"Brother Dowley, who is it that determines, every spring, what the particular wage of each kind of mechanic, laborer, and servant shall be for that year?"
"Sometimes the courts, sometimes the town council; but most of all, the magistrate. Ye may say, in general terms, it is the magistrate that fixes the wages."
"Doesn't ask any of those poor devils to _help_ him fix their wages for them, does he?"
"Hm! That _were_ an idea! The master that's to pay him the money is the one that's rightly concerned in that matter, ye will notice."
"Yes--but I thought the other man might have some little trifle at stake in it, too; and even his wife and children, poor creatures. The masters are these: nobles, rich men, the prosperous generally. These few, who do no work, determine what pay the vast hive shall have who _do_ work. You see? They're a 'combine'--a trade union, to coin a new phrase--who band themselves together to force their lowly brother to take what they choose to give. Thirteen hundred years hence--so says the unwritten law--the 'combine' will be the other way, and then how these fine people's posterity will fume and fret and grit their teeth over the insolent tyranny of trade unions! Yes, indeed! the magistrate will tranquilly arrange the wages from now clear away down into the nineteenth century; and then all of a sudden the wage-earner will consider that a couple of thousand years or so is enough of this one-sided sort of thing; and he will rise up and take a hand in fixing his wages himself. Ah, he will have a long and bitter account of wrong and humiliation to settle."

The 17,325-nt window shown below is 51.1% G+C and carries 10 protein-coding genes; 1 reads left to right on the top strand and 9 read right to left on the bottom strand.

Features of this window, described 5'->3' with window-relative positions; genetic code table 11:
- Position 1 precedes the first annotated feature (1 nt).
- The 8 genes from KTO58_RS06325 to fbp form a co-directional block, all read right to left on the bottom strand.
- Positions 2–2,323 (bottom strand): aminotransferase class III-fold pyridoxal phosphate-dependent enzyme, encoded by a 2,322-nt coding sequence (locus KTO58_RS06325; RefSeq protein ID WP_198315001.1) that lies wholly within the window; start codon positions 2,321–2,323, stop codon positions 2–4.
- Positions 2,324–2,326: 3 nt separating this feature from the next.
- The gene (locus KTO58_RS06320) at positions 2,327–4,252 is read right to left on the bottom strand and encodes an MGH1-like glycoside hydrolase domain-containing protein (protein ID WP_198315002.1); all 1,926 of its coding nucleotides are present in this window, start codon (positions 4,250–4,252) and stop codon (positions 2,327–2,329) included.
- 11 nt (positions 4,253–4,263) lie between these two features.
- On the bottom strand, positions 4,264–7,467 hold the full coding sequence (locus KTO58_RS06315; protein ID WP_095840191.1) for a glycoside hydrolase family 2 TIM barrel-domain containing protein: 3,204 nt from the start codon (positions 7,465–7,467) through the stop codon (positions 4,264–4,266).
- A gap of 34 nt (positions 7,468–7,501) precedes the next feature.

"Do ye believe--"
"That he actually will help to fix his own wages? Yes, indeed. And he will be strong and able, then."
"Brave times, brave times, of a truth!" sneered the prosperous smith.
"Oh,--and there's another detail. In that day, a master may hire a man for only just one day, or one week, or one month at a time, if he wants to."
"It's true. Moreover, a magistrate won't be able to force a man to work for a master a whole year on a stretch whether the man wants to or not."
"Will there be _no_ law or sense in that day?"
"Both of them, Dowley. In that day a man will be his own property, not the property of magistrate and master. And he can leave town whenever he wants to, if the wages don't suit him!--and they can't put him in the pillory for it."
"Perdition catch such an age!" shouted Dowley, in strong indignation. "An age of dogs, an age barren of reverence for superiors and respect for authority!"
Tuesday, January 03, 2017
Mark Twain On Labor Markets And How Wages Should Be Decided-By Government Fiat Or By Markets?
This is another in a series of posts about A Connecticut Yankee in King Arthur’s Court. This is also from chapter 33 "SIXTH CENTURY POLITICAL ECONOMY." The time traveler, Hank Martin, has discussion with Dowley. Twain seems to think that the government should not dictate wages or who works for whom or for how long. A seemingly chaotic idea in the 6th century, yet law and sense will still prevail.
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